The Model as Metaphor
Building financial models is challenging and worthwhile: you need to combine the qualitative and the quantitative, imagination and observation, art and science, all in the service of finding approximate patterns in the behavior of markets and securities.
— The Financial Modelers’ Manifesto
Finance and economics like to present models as scientific, but they are far from science. Economics and finance are not physics, and their use of models is very different from the hard sciences.
In economics and finance, models are efforts to better understand reality. They are not descriptions of reality. Model risk is a very real problem with serious consequences. Much of the sub-prime crisis was the result of model risk. Models are not to be trusted implicitly.
That said, models have real power and tremendous use if you think of them as thought experiments, as ways of putting ideas to paper to see how they hold up under different assumptions and scenarios. A good model helps us understand reality without replicating it in detail. It doesn’t say what reality is; it says what reality is like.
So it is essential to understand any model’s limits and flaws. Here are some rules to guide the use of models in economics and finance:
- The Model is not an Oracle. Models do not reveal deep truths.
- Financial models use math as a means, not an end. If the model is all about the math, it is likely wrong.
- Simple models are best. It isn’t necessary to account for each and every variable. As daVinci said, simplicity is the height of sophistication.
- The model need not capture the complexity of a situation. It is better for the model to be a useful approximation. The perfect is the enemy of the good.
- Variables should be understandable. Outputs should be expressed as ranges and not pinpoint values.
- Models should make it clear what the underlying assumptions are and what has been excluded.
- Models need to be well documented and user friendly.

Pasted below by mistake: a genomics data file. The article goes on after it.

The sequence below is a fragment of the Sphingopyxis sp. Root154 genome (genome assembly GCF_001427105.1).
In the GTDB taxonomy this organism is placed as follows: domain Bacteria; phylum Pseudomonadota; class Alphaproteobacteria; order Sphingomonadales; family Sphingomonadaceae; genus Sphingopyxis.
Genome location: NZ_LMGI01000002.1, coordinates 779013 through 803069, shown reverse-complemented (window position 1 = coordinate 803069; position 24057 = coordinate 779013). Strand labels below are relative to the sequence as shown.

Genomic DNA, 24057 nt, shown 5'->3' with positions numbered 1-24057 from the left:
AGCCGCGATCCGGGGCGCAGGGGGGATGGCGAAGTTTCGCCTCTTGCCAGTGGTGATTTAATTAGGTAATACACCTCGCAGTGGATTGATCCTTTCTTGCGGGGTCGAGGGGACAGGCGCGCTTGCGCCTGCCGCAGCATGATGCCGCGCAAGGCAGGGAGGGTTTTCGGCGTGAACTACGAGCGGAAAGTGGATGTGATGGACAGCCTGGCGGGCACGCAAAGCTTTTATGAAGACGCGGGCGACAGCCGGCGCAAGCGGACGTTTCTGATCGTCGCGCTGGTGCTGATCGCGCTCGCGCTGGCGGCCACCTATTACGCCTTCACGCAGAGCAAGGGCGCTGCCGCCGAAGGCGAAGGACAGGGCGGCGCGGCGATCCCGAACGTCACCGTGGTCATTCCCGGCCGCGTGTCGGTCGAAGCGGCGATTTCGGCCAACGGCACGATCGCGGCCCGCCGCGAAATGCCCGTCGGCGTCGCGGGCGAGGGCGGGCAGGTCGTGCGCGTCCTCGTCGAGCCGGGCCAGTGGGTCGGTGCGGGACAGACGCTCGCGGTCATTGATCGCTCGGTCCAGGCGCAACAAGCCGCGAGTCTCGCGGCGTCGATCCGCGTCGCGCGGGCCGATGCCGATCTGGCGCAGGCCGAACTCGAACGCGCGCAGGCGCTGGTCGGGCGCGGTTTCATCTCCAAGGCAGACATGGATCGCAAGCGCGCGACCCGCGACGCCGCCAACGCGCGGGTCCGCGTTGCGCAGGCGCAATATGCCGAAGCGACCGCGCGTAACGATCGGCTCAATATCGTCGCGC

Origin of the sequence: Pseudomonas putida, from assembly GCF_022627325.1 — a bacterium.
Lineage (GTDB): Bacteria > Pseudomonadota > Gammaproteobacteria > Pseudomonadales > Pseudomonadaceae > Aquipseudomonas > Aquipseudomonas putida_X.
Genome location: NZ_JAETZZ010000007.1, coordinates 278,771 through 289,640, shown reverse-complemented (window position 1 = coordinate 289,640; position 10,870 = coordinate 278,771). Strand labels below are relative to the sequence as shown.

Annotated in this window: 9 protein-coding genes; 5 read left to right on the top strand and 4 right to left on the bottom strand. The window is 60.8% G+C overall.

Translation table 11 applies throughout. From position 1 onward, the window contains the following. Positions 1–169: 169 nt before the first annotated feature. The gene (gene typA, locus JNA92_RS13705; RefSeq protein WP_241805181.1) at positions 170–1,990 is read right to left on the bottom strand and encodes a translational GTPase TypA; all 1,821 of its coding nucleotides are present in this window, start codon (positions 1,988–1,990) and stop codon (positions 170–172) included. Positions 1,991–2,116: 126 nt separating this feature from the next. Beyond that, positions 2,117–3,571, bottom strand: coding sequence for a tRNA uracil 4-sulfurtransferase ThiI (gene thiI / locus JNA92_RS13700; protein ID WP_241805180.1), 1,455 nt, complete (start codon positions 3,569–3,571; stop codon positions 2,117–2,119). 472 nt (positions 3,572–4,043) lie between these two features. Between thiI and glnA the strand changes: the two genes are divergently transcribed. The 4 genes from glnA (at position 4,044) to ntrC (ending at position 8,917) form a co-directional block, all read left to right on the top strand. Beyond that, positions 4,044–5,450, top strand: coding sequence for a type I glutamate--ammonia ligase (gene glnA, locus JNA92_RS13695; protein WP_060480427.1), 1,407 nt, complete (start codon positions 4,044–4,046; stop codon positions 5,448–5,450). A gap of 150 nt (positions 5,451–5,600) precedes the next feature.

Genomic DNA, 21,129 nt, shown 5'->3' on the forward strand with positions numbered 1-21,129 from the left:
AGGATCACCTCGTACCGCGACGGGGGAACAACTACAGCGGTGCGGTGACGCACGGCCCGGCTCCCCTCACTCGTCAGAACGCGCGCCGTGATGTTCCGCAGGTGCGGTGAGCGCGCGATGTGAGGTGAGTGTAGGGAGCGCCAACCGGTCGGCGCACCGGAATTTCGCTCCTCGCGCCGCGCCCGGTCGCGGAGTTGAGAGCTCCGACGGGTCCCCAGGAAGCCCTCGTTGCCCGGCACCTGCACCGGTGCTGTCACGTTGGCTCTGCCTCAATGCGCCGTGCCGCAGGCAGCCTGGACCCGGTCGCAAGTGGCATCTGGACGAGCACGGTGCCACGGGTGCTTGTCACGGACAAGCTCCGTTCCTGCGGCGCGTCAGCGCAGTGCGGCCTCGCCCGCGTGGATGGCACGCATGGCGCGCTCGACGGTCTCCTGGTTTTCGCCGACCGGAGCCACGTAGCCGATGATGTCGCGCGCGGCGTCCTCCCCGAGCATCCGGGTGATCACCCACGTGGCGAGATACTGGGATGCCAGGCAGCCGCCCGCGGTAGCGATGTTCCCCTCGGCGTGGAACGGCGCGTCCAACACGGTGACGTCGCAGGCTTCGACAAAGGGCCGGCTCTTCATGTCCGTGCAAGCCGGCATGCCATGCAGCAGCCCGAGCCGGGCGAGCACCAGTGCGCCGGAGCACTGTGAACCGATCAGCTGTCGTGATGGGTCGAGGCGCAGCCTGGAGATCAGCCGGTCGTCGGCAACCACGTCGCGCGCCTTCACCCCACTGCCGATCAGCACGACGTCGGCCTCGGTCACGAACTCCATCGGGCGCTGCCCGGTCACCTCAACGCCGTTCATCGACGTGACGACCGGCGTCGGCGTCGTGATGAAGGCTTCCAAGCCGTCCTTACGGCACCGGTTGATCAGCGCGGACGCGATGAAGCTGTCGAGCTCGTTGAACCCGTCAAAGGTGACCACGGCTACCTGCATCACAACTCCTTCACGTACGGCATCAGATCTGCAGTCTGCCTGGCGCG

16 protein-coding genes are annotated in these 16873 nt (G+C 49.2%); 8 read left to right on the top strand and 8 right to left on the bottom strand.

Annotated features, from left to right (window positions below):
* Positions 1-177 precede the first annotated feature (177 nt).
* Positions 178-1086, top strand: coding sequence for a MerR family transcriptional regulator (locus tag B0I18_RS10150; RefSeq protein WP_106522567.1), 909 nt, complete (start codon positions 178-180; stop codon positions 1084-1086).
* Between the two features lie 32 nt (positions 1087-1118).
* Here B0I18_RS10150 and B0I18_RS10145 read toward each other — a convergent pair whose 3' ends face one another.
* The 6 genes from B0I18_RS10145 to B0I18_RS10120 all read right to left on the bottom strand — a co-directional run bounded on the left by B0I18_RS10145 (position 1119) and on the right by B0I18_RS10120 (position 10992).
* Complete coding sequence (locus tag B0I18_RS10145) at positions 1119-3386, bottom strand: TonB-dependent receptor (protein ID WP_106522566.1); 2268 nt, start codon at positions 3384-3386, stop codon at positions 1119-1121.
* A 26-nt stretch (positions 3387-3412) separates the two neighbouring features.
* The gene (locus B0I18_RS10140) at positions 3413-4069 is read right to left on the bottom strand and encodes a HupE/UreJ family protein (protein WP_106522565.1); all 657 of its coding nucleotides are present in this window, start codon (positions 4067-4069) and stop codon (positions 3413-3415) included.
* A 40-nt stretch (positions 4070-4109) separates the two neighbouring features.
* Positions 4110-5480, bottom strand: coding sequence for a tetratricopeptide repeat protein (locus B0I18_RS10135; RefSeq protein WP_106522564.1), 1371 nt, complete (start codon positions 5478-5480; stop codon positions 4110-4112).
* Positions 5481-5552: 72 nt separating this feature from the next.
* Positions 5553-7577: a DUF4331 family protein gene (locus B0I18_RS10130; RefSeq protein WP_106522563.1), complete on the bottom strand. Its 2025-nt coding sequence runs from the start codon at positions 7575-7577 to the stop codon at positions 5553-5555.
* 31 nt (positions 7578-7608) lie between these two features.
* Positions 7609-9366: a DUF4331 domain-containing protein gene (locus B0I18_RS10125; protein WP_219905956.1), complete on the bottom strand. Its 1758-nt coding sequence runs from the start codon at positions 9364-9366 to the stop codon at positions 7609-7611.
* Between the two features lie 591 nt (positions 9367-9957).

As Emanuel Derman, who teaches financial engineering at Columbia University, says in his paper, Metaphors, Models, and Theories, “In physics there may one day be a Theory of Everything; in finance and the social sciences, you have to work hard to have a usable Theory of Anything.”
Yet another metaphor — Art imitating Life:
… In that Empire, the Art of Cartography attained such Perfection that the map of a single Province occupied the entirety of a City, and the map of the Empire, the entirety of a Province. In time, those Unconscionable Maps no longer satisfied, and the Cartographers Guilds struck a Map of the Empire whose size was that of the Empire, and which coincided point for point with it. The following Generations, who were not so fond of the Study of Cartography as their Forebears had been, saw that that vast Map was Useless, and not without some Pitilessness was it, that they delivered it up to the Inclemencies of Sun and Winters. In the Deserts of the West, still today, there are Tattered Ruins of that Map, inhabited by Animals and Beggars; in all the Land there is no other Relic of the Disciplines of Geography.
Suárez Miranda, Viajes de varones prudentes, Libro IV, Cap. XLV, Lérida, 1658
Borges, J. L. 1998. On exactitude in science. P. 325, In, Jorge Luis Borges, Collected Fictions (Trans. Hurley, H.) Penguin Books.